Most people who are highly sensitive have bodies that are susceptible to colds and infections, probably because their entire beings are extremely attuned to both interior and exterior changes. Sensitivity, while viewed by the majority of people in our society as weakness and infirmity, is truly a grace and gift in terms of natural intuition and empathy, particularly with people who are suffering. All mystical saints are incredibly intuitive, which may likely be why they recognize God’s voice or presence in ways or places that non-sensitive individuals would otherwise overlook.
Because they personally understand the difficulties associated with physical, emotional, mental, and spiritual darkness, they are also more apt to empathize with others who are suffering. This extends beyond the people who are visibly struggling to those who perhaps mask their hardships well. Mystical saints tend to be drawn to these people out of a generous love, in which they desire to reach those who are suffering with God’s healing balm. That is something we can all strive to achieve in our lives – reaching those who are overlooked, ignored, and ostracized with God’s love through our spiritual charisms.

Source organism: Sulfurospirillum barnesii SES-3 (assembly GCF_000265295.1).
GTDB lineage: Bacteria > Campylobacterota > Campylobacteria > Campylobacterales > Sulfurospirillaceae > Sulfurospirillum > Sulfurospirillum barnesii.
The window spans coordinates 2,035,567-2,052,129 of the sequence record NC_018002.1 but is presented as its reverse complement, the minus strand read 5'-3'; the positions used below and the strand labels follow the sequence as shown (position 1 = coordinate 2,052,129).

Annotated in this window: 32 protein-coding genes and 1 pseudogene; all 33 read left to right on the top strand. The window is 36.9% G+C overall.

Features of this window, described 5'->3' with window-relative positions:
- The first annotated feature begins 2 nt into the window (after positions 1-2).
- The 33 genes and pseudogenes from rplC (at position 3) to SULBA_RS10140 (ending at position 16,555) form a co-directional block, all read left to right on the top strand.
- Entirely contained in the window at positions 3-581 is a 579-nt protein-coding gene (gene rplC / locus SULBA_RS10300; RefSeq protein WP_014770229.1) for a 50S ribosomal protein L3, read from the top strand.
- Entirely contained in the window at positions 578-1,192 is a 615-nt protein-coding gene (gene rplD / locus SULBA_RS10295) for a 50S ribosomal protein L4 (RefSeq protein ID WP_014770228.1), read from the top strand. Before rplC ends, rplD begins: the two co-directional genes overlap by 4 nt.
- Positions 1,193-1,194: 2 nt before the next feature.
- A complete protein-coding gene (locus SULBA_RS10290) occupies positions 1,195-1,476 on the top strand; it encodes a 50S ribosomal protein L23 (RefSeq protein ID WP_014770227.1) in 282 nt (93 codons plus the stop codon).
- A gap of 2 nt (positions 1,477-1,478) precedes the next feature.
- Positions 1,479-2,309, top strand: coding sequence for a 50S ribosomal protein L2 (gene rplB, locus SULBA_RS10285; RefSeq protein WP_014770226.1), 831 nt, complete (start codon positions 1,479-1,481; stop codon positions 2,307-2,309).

Wounds of love as a gift-offering
Many mystical saints, including St. Gemma and St. Catherine of Siena, received the stigmata as a sign of their spiritual advancement towards unitive love with God. The stigmata, whether visible or invisible, serves as a symbol of Jesus’ love. The saints who bore His wounds did so because of love, not in spite of it. They were fully aware of the value of suffering well, so it was their delight to carry the wounds of Christ in their own bodies.
We could interpret the wounds of the stigmata to other, invisible wounds that we all carry – wounds of loss, grief, death, sorrow, depression, addiction, etc. All of us bear them in our hearts to some degree and in some form. Like the stigmata, our wounds represent the potential of pain as a love-offering to Jesus. This is the beauty of redemptive suffering, and the mystical saints carried this mystery of love both in their hearts and on their bodies.